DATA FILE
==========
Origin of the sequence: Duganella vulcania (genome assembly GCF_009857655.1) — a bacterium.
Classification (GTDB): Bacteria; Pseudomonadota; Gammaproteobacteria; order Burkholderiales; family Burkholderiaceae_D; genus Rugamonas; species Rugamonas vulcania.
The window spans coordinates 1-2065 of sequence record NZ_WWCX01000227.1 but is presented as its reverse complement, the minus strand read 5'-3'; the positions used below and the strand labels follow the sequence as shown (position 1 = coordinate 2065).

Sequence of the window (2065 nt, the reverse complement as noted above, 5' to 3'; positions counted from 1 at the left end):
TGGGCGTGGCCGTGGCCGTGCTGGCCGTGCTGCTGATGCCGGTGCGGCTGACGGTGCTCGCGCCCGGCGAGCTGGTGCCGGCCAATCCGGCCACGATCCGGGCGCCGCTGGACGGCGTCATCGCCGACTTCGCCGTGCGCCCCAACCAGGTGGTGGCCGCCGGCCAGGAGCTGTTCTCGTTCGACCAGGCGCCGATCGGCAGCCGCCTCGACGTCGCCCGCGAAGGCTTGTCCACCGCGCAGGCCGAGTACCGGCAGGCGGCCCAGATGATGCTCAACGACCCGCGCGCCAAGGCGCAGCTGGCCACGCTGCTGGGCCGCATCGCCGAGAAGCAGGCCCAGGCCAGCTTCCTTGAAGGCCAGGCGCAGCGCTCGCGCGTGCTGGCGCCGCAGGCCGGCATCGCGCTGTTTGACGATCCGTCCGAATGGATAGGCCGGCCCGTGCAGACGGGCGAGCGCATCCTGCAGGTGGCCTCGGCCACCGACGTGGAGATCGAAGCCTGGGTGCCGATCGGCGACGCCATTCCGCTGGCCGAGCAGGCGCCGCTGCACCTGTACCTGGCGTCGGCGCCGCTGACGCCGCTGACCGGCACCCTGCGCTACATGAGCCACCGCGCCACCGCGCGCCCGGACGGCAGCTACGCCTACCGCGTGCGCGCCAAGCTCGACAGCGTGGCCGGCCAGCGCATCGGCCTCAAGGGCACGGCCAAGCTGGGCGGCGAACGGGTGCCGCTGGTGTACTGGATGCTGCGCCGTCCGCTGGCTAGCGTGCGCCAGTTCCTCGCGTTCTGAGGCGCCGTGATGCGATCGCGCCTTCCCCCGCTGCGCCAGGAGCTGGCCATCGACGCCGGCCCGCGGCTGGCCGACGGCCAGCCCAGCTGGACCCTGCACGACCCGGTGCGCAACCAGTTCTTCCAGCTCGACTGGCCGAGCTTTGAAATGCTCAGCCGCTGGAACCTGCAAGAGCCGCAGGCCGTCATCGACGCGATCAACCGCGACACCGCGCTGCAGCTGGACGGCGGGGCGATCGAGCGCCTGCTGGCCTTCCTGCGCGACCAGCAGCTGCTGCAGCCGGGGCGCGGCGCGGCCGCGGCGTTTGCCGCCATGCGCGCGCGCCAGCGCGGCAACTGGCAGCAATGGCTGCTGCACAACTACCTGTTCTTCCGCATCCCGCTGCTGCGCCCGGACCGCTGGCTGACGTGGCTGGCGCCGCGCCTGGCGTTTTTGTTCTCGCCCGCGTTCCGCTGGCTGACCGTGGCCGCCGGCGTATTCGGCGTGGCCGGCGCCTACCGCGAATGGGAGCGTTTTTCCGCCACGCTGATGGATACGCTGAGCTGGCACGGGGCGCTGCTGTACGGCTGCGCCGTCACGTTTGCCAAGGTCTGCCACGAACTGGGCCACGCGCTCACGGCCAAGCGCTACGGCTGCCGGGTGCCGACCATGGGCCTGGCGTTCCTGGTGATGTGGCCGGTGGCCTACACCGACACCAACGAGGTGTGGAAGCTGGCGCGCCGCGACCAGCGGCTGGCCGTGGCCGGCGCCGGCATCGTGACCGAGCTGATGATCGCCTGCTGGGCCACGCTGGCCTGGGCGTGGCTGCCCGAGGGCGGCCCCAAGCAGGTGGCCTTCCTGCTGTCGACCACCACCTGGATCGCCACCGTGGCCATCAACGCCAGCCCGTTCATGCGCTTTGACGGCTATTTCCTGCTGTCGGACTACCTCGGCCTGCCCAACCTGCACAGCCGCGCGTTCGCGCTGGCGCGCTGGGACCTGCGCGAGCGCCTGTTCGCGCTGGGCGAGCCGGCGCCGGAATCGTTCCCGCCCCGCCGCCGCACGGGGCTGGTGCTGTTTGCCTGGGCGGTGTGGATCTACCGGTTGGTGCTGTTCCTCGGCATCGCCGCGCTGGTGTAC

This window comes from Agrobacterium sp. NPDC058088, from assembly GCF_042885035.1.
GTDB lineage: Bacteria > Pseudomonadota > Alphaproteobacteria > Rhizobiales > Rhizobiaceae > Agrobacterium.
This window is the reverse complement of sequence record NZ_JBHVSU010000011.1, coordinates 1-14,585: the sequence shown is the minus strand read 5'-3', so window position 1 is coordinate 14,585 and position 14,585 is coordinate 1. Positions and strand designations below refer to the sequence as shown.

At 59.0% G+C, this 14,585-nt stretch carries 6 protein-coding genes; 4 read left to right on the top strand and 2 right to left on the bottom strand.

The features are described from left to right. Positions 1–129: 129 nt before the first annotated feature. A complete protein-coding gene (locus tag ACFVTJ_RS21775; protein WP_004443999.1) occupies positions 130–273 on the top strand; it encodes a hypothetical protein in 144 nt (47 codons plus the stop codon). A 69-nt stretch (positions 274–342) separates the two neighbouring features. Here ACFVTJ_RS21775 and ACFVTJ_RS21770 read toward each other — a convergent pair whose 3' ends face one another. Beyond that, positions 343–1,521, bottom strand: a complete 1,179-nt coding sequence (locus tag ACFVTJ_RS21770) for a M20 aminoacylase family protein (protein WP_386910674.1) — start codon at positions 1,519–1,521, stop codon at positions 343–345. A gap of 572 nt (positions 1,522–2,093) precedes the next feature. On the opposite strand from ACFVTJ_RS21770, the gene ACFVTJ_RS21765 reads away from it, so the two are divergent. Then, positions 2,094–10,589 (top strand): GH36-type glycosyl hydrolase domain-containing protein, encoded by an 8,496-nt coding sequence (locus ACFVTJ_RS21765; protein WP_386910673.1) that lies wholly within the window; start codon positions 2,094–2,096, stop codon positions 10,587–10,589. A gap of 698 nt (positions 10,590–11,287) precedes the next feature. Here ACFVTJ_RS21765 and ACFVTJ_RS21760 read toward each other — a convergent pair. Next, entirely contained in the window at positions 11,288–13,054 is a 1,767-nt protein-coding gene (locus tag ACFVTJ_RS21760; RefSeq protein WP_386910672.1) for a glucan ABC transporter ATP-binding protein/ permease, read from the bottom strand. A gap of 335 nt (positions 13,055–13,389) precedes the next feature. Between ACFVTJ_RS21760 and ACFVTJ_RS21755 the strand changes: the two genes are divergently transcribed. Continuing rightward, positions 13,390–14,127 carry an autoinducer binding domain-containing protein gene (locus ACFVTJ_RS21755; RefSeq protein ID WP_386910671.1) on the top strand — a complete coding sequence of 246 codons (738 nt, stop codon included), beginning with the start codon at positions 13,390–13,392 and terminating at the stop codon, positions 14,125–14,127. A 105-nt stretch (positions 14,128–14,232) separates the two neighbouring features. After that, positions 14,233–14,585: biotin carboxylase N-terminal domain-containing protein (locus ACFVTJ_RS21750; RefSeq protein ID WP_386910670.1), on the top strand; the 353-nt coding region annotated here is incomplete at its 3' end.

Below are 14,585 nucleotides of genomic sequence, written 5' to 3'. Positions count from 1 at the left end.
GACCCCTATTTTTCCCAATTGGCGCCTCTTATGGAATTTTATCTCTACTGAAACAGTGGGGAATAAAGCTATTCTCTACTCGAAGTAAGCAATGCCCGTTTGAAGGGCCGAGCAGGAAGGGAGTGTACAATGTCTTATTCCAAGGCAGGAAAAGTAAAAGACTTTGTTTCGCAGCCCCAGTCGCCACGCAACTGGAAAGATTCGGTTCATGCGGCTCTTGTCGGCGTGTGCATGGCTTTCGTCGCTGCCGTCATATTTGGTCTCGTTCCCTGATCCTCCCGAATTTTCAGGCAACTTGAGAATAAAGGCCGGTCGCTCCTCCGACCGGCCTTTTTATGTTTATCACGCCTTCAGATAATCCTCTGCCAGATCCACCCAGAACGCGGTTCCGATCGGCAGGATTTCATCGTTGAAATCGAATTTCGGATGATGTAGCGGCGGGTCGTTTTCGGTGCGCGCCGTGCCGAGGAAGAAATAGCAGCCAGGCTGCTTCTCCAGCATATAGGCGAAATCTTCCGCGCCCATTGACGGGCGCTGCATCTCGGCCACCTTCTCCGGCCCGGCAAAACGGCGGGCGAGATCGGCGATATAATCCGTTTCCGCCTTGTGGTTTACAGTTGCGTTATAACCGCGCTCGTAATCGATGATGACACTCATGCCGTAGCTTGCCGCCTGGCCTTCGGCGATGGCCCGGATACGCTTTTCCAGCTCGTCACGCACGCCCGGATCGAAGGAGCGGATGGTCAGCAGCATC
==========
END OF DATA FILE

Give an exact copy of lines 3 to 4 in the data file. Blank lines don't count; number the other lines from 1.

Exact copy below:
The window spans coordinates 1-2065 of sequence record NZ_WWCX01000227.1 but is presented as its reverse complement, the minus strand read 5'-3'; the positions used below and the strand labels follow the sequence as shown (position 1 = coordinate 2065).

Sequence of the window (2065 nt, the reverse complement as noted above, 5' to 3'; positions counted from 1 at the left end):